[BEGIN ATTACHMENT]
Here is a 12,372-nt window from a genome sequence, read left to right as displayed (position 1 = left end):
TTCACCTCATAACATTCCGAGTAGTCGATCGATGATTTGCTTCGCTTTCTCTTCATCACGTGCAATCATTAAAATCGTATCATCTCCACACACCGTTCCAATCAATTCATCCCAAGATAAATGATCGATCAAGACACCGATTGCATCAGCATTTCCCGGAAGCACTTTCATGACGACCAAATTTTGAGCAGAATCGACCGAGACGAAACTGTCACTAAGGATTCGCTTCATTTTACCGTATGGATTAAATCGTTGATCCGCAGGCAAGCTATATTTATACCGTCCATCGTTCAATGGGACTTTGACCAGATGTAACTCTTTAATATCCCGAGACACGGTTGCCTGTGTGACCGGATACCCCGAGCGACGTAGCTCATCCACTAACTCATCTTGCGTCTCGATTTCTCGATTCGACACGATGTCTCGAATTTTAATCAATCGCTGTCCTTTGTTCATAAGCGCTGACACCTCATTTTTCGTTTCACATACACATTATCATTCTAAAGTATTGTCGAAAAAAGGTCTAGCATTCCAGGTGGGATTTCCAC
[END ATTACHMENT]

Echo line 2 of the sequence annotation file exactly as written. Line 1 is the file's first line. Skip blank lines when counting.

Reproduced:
TTCACCTCATAACATTCCGAGTAGTCGATCGATGATTTGCTTCGCTTTCTCTTCATCACGTGCAATCATTAAAATCGTATCATCTCCACACACCGTTCCAATCAATTCATCCCAAGATAAATGATCGATCAAGACACCGATTGCATCAGCATTTCCCGGAAGCACTTTCATGACGACCAAATTTTGAGCAGAATCGACCGAGACGAAACTGTCACTAAGGATTCGCTTCATTTTACCGTATGGATTAAATCGTTGATCCGCAGGCAAGCTATATTTATACCGTCCATCGTTCAATGGGACTTTGACCAGATGTAACTCTTTAATATCCCGAGACACGGTTGCCTGTGTGACCGGATACCCCGAGCGACGTAGCTCATCCACTAACTCATCTTGCGTCTCGATTTCTCGATTCGACACGATGTCTCGAATTTTAATCAATCGCTGTCCTTTGTTCATAAGCGCTGACACCTCATTTTTCGTTTCACATACACATTATCATTCTAAAGTATTGTCGAAAAAAGGTCTAGCATTCCAGGTGGGATTTCCAC